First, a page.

According to legend, backstrap weaving originated with Ixchel, a Maya Goddess taking numerous forms – Moon, Water, Weaving, and Childbirth. She is the deity of fertility and procreation, and represents female empowerment. Ixchel taught the first woman to weave, and since then the practice has been passed on from mother to daughter, generation after generation. At birth, baby girls are presented with the necessary tools for weaving. At the age of eight or nine, Maya girls are taught to weave for the first time by their mothers, older sisters, and older women.
While backstrap woven textiles are used for everyday clothing and provide protection against the elements, they are also incorporated into ancient ceremonies and rituals. Women’s traje, or traditional clothing, consists of a huipil, a blouse, worn with corte, a skirt, which is secured at the waist with a woven belt.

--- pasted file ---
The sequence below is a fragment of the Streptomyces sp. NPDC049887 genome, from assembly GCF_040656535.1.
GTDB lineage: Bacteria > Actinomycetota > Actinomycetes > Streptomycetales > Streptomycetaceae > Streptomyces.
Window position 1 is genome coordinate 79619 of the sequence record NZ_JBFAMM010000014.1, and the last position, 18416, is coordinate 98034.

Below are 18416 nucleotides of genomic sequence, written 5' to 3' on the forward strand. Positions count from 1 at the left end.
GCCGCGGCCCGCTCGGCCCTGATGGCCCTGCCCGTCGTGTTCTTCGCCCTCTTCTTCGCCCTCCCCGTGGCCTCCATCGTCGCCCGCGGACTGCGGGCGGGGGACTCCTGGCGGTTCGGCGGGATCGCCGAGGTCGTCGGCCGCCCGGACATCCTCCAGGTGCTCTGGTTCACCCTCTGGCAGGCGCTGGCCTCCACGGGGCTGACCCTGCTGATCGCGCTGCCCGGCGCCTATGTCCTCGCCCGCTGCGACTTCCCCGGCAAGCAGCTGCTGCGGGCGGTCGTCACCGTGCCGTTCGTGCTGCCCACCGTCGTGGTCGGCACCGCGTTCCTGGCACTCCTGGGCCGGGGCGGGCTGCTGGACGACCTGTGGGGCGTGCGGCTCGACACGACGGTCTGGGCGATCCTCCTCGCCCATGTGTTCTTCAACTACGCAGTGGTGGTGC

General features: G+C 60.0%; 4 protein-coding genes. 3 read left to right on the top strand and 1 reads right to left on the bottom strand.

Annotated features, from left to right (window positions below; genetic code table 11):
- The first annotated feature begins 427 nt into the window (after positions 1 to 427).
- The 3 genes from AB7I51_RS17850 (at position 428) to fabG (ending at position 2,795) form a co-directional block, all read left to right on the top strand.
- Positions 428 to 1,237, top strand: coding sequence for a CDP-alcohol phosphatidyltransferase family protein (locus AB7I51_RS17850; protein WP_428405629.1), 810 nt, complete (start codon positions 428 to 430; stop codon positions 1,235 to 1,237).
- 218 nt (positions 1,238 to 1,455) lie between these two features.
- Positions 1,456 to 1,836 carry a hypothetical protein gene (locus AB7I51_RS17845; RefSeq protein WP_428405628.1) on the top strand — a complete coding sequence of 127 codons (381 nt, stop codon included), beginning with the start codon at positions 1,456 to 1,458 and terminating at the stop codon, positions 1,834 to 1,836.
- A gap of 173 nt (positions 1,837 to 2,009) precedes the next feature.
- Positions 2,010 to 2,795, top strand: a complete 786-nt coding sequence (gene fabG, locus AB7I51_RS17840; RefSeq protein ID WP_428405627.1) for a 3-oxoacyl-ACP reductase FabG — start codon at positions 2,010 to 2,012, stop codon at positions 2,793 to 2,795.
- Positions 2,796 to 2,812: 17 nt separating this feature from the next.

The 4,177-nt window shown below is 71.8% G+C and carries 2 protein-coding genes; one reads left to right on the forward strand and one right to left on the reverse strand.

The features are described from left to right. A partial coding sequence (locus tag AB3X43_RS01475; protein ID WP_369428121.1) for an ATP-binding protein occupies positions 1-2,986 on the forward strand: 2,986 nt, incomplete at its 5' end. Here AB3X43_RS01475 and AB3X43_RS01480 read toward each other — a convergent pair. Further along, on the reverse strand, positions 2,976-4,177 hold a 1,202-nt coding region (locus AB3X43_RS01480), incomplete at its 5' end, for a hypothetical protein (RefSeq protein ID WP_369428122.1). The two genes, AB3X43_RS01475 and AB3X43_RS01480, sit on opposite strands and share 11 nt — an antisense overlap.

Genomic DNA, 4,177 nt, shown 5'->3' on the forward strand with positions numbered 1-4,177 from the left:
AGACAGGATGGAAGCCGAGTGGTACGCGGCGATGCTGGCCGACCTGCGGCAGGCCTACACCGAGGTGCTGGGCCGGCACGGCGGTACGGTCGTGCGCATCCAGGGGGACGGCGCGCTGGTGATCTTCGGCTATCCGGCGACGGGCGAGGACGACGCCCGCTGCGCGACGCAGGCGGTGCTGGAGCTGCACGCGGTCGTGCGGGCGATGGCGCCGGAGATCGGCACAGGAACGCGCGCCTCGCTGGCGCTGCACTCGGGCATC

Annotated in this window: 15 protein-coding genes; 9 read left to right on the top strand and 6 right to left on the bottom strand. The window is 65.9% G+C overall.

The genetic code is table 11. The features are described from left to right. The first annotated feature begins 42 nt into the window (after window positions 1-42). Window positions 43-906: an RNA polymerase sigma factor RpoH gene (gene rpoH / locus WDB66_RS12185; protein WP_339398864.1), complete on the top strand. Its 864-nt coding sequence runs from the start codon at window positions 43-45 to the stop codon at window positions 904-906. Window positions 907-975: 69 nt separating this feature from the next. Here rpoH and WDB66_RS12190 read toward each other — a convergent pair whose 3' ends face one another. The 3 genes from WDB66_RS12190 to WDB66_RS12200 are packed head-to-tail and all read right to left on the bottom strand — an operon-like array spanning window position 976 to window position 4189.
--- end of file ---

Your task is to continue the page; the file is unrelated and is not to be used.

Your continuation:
Textile designs vary by community, and techniques and colors are often indicative of a specific village or region. A woman’s clothing identifies her as a cultural being, as well as communicating traditional Maya beliefs about the universe. This identity is visible within the techniques and designs that each cooperative is able to produce.
Backstrap weaving is an ideal technique for busy indigenous artisans. The equipment needed is light and extremely portable and the apparatus can be set up almost anywhere. This is essential because most artisans balance many duties including raising children, maintaining the home, and earning a living through weaving.
Maya Traditions follows the Fair Trade Principles closely when working with these cooperatives of indigenous female artisans.